Anime Streaming is about to change


In The Japan Times today it was revealed that Japan and Japanese anime studios are going to be getting into international streaming in a big way.

This new site is called Daisuki, which will go live in late April. The companies that are a part of this new site are: Toei, Sunrise, TMS, Aniplex, Nihon Ad Systems and Dentsu, also known as some of the biggest players and content owners. There is a lot of content there that would be very beneficial for an international audience, especially if they streamed the dubs (and made dubs) for each country (What would be even better is if they offered all the subtitles and dubs to everyone so anime can also be used as a learning tool).

What they need is more than just a site though. They need apps for Android, iOS, and consoles to go with them. Because as we know, we do more on or phones, tablets, and consoles than generally our laptops and desktops, except for work such as creating and editing graphics, photos, videos, and even doing writing. And once they do, the streaming wars will really heat up between Crunchyroll, Funimation, Neon Alley, and the others.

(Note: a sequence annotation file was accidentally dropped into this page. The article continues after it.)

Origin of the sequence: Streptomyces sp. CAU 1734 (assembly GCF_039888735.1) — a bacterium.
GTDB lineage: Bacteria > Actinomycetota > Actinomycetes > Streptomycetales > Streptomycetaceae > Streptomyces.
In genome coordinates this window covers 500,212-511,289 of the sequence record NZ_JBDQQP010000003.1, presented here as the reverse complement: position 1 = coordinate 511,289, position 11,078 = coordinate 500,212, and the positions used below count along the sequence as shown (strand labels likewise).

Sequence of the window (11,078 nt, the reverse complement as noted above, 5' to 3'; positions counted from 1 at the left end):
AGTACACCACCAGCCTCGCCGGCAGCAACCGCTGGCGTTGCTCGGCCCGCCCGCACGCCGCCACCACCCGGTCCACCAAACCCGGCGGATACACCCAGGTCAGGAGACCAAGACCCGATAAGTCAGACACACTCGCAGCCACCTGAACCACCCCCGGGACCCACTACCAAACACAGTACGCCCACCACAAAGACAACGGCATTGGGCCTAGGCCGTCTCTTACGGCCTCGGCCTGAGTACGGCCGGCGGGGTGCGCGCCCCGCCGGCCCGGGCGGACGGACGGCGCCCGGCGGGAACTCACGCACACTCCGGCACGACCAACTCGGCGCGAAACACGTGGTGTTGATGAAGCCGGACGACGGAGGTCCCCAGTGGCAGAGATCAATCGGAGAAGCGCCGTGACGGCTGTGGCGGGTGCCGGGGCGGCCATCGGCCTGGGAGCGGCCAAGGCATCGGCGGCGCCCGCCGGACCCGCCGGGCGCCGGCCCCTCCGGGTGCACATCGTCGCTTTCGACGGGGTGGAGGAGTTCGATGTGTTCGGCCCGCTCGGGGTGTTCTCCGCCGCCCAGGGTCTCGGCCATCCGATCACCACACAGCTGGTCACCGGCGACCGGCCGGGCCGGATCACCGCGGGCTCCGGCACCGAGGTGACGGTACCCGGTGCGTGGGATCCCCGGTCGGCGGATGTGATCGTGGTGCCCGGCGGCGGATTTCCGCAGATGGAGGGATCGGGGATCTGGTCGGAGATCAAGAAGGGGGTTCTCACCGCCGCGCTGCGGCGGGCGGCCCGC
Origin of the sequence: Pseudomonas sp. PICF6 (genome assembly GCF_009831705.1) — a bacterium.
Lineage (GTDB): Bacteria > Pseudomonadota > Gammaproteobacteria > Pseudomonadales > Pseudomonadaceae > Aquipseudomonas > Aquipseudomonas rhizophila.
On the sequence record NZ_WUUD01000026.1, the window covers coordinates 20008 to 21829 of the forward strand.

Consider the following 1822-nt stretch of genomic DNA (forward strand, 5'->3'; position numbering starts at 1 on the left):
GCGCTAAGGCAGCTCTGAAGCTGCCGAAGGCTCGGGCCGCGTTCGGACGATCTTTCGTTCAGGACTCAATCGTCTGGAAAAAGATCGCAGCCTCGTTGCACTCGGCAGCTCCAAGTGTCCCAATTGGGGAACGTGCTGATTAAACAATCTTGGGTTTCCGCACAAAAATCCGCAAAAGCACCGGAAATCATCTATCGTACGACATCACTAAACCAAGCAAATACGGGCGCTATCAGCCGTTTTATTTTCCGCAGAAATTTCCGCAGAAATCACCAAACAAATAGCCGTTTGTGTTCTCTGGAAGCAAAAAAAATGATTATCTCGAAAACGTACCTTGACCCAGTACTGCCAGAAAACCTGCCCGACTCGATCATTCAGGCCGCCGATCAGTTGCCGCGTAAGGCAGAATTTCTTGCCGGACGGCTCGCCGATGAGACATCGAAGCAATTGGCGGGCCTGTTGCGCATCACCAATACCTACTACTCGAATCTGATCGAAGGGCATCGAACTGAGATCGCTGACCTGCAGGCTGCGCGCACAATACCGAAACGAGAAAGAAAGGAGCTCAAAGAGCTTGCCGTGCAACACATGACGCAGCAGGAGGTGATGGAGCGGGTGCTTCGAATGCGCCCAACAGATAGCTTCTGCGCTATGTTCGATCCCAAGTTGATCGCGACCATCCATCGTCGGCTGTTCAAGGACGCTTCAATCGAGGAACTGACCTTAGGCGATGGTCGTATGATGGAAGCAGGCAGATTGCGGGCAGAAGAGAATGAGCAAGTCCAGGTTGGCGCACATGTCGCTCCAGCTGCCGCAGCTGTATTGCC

One of the most exciting things about Daisuki is that they are looking to be a place were fans can connect to creators.

To quote Daisuki President Kunihiko Shibata from the article:

“We’re committed to connecting fans with creators. Daisuki will be a brand that both Japanese artists and overseas fans will recognize as a home for anime and its human creators. We have direct access to the studios and artists, and we have lots of plans to bring them directly into contact with non-Japanese fans. We’re going to offer exclusives — interviews, insider stories, behind the scenes stuff. I think you know how valuable this could be.”

And it will be. These exclusives, plus all large content library, and the access to all these amazing creators will be a true game changer. Imagine a Google+ like Hangout with the legends of anime classic and new, and the creators can see how globally loved firsthand their works are.

Source: The Japan Times

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